Disasters can and do happen. First Nations, Métis and Inuit communities have been affected by hurricanes, wildfires, water contamination and an assortment of other hazards. Culture, language, livelihood options and Traditional Knowledge have flourished in some areas, while other communities have faced numerous challenges. What makes the difference? Why are some communities more resilient to disasters and change? How can communities survive and prosper? The Aboriginal Disaster Resilience Planning (ADRP) Guide contains a summary of all of the steps and a checklist for to complete once each activity has taken place to assist in navigating the planning process.
Project completed: April 2014 - March 2016
Simulation Training and Exercise Collaboratory (SIMTEC): Enhancing CBRNE Psychosocial Capacity and Capability Management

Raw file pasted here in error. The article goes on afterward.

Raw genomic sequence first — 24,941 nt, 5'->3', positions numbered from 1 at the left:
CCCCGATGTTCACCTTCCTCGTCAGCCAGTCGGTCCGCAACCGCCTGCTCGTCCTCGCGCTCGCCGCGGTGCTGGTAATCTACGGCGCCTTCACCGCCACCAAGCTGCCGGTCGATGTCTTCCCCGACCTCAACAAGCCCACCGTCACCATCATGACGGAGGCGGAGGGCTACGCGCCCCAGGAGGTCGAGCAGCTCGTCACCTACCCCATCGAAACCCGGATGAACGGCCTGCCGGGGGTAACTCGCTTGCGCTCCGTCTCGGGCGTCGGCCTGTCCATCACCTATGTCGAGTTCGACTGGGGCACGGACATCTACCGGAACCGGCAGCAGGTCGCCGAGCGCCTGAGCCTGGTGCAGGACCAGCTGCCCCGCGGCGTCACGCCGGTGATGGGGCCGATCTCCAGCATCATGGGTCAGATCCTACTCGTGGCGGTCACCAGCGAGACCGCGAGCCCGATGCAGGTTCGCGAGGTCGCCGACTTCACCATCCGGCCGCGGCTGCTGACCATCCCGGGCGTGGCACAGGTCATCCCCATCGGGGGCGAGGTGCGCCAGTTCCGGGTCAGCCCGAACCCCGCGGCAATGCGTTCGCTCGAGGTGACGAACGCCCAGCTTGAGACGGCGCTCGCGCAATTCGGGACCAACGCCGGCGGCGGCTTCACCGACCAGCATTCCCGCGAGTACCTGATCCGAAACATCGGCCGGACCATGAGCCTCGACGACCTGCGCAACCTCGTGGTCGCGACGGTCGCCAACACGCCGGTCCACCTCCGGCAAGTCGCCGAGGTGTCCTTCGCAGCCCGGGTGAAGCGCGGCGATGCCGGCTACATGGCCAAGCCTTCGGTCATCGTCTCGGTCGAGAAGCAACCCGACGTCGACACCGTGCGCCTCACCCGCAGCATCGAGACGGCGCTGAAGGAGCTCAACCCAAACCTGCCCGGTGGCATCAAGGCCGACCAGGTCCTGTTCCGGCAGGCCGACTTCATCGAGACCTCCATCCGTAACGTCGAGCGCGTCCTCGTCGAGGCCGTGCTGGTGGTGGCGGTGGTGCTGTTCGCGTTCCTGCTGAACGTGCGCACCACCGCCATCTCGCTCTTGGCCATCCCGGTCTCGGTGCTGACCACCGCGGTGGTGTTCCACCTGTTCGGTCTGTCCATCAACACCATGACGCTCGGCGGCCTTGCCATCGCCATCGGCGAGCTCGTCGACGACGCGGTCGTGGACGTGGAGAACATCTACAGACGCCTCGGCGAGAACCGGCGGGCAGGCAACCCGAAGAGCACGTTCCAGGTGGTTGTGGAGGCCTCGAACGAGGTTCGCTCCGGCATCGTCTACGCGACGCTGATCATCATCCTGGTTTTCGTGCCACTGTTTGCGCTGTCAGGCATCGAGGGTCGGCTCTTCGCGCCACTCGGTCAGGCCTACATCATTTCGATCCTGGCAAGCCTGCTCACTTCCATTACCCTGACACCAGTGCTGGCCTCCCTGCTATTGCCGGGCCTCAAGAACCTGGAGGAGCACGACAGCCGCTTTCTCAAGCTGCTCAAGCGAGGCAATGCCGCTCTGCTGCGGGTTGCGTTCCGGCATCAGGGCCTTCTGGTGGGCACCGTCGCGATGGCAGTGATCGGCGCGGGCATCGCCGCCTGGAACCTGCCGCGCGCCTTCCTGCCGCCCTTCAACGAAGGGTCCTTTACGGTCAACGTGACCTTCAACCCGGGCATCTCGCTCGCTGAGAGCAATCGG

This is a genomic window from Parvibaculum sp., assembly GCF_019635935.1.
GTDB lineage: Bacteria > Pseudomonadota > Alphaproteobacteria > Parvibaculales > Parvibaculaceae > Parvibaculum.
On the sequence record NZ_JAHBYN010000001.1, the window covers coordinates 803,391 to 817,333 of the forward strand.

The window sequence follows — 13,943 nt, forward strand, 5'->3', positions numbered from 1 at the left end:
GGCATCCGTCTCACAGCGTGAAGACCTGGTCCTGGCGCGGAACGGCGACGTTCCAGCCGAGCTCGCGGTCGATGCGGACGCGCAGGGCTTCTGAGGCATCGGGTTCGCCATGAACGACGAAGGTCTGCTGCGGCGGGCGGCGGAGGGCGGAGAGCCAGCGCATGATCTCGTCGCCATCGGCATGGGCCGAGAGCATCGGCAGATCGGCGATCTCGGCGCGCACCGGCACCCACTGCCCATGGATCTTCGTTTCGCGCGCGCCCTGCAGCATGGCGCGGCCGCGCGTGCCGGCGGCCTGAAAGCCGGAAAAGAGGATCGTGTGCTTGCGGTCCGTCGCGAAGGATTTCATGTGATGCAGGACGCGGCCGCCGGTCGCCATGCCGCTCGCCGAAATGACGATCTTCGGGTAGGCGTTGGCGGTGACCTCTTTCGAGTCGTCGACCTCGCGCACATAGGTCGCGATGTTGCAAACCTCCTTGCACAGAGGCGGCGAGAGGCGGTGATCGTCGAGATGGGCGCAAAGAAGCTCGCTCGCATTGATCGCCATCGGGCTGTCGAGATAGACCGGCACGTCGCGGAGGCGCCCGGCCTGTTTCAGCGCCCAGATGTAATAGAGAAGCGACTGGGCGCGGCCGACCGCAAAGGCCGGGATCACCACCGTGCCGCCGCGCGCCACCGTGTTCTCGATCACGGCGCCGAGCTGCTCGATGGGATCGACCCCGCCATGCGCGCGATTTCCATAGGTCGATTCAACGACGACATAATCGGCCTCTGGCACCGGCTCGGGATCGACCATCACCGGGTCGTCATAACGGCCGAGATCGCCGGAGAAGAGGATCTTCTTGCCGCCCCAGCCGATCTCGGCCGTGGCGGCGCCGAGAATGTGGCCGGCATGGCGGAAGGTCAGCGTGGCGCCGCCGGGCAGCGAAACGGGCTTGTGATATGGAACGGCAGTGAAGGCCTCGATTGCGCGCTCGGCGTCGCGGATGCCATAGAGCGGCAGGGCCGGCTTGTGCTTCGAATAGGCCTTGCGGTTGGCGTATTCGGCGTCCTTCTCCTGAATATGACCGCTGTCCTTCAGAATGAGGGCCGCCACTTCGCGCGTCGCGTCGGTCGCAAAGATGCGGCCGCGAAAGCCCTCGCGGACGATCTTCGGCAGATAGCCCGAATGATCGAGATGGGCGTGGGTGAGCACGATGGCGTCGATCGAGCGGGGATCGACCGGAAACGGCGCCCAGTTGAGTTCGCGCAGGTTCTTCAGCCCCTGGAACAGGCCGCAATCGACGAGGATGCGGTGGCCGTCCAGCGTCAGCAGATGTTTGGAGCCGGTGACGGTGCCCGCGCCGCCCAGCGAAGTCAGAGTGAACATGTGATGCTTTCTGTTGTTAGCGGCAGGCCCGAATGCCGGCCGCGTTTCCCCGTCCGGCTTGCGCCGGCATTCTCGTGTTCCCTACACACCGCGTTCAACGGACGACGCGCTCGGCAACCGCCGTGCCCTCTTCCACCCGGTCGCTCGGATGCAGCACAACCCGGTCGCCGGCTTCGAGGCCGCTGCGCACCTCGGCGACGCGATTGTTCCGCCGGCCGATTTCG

SIMTEC was a multi-year research project which will assist Emergency Operations Centre (EOC) personnel to develop a more considered approach of the psychosocial dimensions of CBRNE and other hazardous events. Use of JIBC’s PRAXIS (Hydra and Ex-Pod) system allowed researchers to study senior officials during various exercise scenarios and the findings will demonstrate how to best enhance Canada’s and the international community’s capacity to respond more effectively to CBRNE and other threats.
Project completed: May 2011 to June 2015
SIMTEC Research Chair: Dr. Laurie Pearce
The goal of this Rural Disaster Resilience research project is to develop and pilot a participatory, community-centered process for engaging rural, remote and small coastal (RCC) communities in disaster risk reduction planning at the local level with a focus on enhancing local capacity and capability. The participatory approach to the research is designed to support the engagement of citizens in the pilot communities and to elicit and integrate their expertise and insights in the development of emergency planning project tools, curriculum, and process frameworks.
Project completed: April 2009 to June 2013
Last updated June 4, 2019